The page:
and accreditation periods may extend up to six years.
The issue of diversity in education will be a topic of four sessions at
the October, 2004 annual meeting of ABET. “The changing face of the
United States workforce, the evolving international practices of
employers, and the shifting of technology and jobs around the world, are
all matters of increasing concern stemming from the globalization of the
economy,” ABET said.
“While globalization in many ways continues to benefit our fields,
it has created challenges as well,” ABET continued. In one of the
sessions, industry leaders will discuss the knowledge, skills, and
attitudes they seek in their employees, talents that allow employers to
retain their competitive edge in the marketplace.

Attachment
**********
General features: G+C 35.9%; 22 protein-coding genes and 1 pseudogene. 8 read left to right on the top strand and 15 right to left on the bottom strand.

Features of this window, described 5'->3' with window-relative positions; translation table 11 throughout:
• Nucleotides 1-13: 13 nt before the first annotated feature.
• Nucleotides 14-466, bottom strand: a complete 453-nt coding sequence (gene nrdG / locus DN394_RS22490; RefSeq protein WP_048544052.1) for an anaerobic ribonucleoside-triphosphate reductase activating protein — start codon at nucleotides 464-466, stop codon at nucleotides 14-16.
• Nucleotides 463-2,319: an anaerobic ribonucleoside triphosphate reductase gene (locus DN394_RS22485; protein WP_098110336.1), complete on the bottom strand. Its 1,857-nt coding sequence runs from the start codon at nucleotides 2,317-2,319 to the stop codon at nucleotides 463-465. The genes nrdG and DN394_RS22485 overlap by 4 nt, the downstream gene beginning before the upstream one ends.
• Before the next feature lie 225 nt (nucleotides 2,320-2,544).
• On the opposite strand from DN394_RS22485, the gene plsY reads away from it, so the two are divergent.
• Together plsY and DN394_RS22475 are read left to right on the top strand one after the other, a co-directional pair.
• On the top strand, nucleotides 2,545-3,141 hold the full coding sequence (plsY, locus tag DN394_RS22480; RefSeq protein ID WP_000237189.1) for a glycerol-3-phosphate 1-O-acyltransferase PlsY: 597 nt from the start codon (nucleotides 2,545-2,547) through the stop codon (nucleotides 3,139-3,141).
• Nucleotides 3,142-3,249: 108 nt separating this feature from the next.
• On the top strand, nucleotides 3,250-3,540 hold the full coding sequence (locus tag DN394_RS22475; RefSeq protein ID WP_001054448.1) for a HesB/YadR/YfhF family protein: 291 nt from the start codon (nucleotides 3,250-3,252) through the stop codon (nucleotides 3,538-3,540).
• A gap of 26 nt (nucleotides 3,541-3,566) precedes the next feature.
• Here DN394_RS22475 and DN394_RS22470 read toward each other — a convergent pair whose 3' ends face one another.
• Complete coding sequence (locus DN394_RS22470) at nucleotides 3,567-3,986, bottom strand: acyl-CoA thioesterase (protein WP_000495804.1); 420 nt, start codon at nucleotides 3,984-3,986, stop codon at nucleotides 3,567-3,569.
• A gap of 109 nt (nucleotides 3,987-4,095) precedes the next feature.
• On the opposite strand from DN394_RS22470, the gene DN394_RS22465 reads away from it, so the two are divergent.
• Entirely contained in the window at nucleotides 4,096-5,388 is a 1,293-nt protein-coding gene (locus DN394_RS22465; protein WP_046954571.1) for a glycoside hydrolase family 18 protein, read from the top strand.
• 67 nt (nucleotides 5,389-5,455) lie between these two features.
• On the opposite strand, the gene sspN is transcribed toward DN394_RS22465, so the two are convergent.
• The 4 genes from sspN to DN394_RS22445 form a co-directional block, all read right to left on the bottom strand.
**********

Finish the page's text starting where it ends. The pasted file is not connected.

With respect to the university environment in America, ABET said, “There
are more women and minorities seeking a college education than ever
before. The non-traditional or remote student is beginning to outnumber
traditional students in some disciplines. Foreign students increasingly
dominate graduate and postgraduate studies in many fields.”
Therefore, another upcoming session at the annual ABET meeting will
include specific issues such as changes in pedagogy, the retention of
diverse student populations, and creative initiatives for diverse
Diversity is also an issue among professional associations. “Many of
the technical and professional societies in the ABET disciplines are
struggling to increase membership and to retain their current members,”